Breaking new ground

WE’VE had a lot of dark clouds of late, very little silver lining, so Enda Cavanagh’s transformation into a full-time multiple award-winning photographer makes for a very uplifting tale.

A successful architect for over 16 years, in Ireland and Berlin, Cavanagh had always ‘dabbled’ in photography. In 2007, he was asked by his then employers to photograph one of their projects, Jury’s Hotel, Lancaster Gate, in Cork city. On the strength of this one commission, he splurged €50,000 on a state of the art Hasselblad 39 camera and assorted accessories.

“I have a very understanding fiancée,” Enda laughs. “I got them the morning I travelled down to Cork on the train to do the job — I spent the whole journey going through the manuals.” But his employers, Henry J Lyons, one of Ireland’s leading architectural practices, were delighted with the finished product.

Cavanagh reckoned photography — architectural, commercial and his fine art landscape pictures — could make for a handy sideline. Cue recession.

“I had been able to invest in the equipment because I had the security of the day job,” says Cavanagh, “but bit by bit the recession hit architecture.

“I was doing a lot of work under a lot of pressure and had become a bit disillusioned. I decided to commit to photography full time. It’s what I love and I want to do it for the rest of my life. It has been an absolute rollercoaster since then, just brilliant.”

Actually, to say he ‘dabbled’ is a complete misnomer; he received his first camera from an uncle when he was 13 and has been a passionate photographer ever since. Since turning professional, he has been chosen for exhibition by the RHA and picked up a silver and three bronzes in the European Professional Photographer of the Year awards. His work as a design-focussed architect has enabled him to translate an appreciation for form and composition to both his fine art and commercial work. Though a longtime city-dweller, this native of Skreen, Co Sligo, has always retained an affinity for the countryside; those contrasting aspects are very evident in his exquisitely produced book, Exploring the Irish Landscape.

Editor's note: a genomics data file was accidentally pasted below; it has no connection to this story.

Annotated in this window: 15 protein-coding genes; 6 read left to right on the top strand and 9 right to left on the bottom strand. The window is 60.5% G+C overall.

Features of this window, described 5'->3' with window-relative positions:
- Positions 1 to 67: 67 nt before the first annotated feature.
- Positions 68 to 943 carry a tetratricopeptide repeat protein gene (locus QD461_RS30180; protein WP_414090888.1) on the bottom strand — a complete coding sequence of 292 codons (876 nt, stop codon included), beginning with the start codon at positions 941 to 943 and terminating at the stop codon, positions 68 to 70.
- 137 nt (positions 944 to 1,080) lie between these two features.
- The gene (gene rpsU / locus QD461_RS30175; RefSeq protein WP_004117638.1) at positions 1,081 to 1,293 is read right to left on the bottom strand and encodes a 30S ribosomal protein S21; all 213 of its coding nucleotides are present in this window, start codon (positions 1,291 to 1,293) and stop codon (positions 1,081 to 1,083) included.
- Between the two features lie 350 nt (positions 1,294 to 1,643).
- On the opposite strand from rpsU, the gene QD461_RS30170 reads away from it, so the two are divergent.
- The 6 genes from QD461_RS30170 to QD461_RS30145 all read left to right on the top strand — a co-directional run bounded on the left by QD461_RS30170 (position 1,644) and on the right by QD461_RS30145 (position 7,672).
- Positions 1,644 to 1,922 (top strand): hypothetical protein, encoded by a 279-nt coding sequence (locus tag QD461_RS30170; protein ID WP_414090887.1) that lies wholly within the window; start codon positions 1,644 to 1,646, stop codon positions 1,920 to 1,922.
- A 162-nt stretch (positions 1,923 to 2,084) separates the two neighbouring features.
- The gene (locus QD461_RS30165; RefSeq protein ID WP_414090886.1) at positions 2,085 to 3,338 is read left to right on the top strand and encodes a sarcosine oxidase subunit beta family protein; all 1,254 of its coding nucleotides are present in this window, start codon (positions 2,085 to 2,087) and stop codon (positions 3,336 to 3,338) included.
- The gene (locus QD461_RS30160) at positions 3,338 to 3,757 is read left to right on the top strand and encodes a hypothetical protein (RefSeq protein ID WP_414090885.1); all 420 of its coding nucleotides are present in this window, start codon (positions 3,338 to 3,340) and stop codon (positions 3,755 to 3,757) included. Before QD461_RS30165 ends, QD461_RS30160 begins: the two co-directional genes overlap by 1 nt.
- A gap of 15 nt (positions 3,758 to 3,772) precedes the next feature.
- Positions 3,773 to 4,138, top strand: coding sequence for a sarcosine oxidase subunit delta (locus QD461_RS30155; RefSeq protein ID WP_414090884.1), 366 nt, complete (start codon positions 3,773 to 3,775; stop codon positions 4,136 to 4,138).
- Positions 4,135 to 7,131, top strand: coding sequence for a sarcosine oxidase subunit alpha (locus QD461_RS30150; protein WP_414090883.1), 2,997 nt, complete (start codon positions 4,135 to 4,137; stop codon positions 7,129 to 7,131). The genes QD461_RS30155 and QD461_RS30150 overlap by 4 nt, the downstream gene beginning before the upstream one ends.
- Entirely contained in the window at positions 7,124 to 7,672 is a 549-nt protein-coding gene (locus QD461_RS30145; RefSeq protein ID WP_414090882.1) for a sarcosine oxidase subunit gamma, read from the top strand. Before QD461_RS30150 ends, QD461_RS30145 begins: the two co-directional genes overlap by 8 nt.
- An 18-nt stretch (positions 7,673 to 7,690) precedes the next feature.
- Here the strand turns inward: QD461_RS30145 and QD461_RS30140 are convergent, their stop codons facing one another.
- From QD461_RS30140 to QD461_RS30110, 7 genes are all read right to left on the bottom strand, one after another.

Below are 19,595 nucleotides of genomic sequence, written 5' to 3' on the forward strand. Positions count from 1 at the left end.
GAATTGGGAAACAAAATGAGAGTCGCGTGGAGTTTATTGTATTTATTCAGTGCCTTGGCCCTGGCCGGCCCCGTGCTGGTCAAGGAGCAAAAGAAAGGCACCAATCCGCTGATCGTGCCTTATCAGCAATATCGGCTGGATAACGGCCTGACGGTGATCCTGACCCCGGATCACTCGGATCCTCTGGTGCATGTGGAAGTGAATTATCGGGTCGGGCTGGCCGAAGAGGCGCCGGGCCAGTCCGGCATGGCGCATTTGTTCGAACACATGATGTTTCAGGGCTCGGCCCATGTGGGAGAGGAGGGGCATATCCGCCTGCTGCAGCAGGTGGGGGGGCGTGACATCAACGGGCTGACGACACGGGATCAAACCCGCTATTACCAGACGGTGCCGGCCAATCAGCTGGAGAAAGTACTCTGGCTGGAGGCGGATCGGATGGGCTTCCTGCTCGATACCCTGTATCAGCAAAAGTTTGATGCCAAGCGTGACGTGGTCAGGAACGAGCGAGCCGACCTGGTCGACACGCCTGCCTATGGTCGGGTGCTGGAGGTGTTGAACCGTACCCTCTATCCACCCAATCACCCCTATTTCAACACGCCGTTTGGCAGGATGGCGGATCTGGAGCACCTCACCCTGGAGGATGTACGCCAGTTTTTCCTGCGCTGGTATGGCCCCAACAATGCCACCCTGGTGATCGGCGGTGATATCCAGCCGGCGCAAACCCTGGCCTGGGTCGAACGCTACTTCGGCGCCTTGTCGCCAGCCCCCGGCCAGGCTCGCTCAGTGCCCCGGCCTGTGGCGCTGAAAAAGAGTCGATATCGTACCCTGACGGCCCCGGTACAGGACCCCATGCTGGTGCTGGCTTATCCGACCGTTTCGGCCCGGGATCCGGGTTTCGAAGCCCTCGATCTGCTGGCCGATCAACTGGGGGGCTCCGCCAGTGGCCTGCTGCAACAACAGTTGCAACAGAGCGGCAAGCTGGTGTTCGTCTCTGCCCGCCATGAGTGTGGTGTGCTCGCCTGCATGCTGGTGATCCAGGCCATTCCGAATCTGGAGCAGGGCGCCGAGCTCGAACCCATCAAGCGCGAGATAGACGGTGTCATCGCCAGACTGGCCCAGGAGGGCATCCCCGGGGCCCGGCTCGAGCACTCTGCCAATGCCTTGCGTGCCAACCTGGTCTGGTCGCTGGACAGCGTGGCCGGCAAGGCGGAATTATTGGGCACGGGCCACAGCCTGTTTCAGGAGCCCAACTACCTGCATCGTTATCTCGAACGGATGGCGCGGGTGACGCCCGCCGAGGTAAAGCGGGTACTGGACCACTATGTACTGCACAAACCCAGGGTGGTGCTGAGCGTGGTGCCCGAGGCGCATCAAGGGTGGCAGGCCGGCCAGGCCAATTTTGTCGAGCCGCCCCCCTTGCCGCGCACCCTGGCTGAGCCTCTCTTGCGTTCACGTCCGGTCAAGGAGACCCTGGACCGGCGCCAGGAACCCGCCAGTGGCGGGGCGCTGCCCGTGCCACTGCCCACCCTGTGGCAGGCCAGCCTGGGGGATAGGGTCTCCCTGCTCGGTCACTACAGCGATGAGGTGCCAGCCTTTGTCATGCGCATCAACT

* Exploring the Irish Landscape by Enda Cavanagh; €34.95; See for further details

Lough Easkey, County Sligo 2 (left): Selected by the International Environmental Photographers Association (IEPA) for exhibition in Japan. “It was taken near Skreen four or five years ago, the wheel sticking out is quite skeletal. I find there’s a beauty in decay so this is just another element in the landscape. The Irish personality is quite chaotic and this photo reflects that.”

Sand in Motion, The Pigeon House (top left): Best Single Landscape image 2010, Irish Professional Photographers Association (IPPA). “This is an area in Ringsend, out by the Poolbeg Power Station and you really do feel like you’re at the end of Dublin and there’s nothing beyond that point. It’s really peaceful, especially in the early morning, the same feeling I get in the countryside. That morning was beautiful but extremely windy so the vibration was causing the camera to wobble. I took shot after shot after shot before I got this one. The sand was so graceful, dancing around the rocks and across the road.”

Cliffs at Cahercommaun Fort, The Burren (above): Irish viewers of Cavanagh’s landscape pictures are often surprised to find they are looking at shots of the Irish countryside. African plains or Louisiana swamplands are just some of the places his images have managed to evoke.

“To me, this one is more like the south of France, Provence. I love the way the picture is divided by the wall. On the left, the bushes could be inviting you into a haunted forest, it is quite sinister, and then on the right it is a much more conventional romantic landscape photo.”


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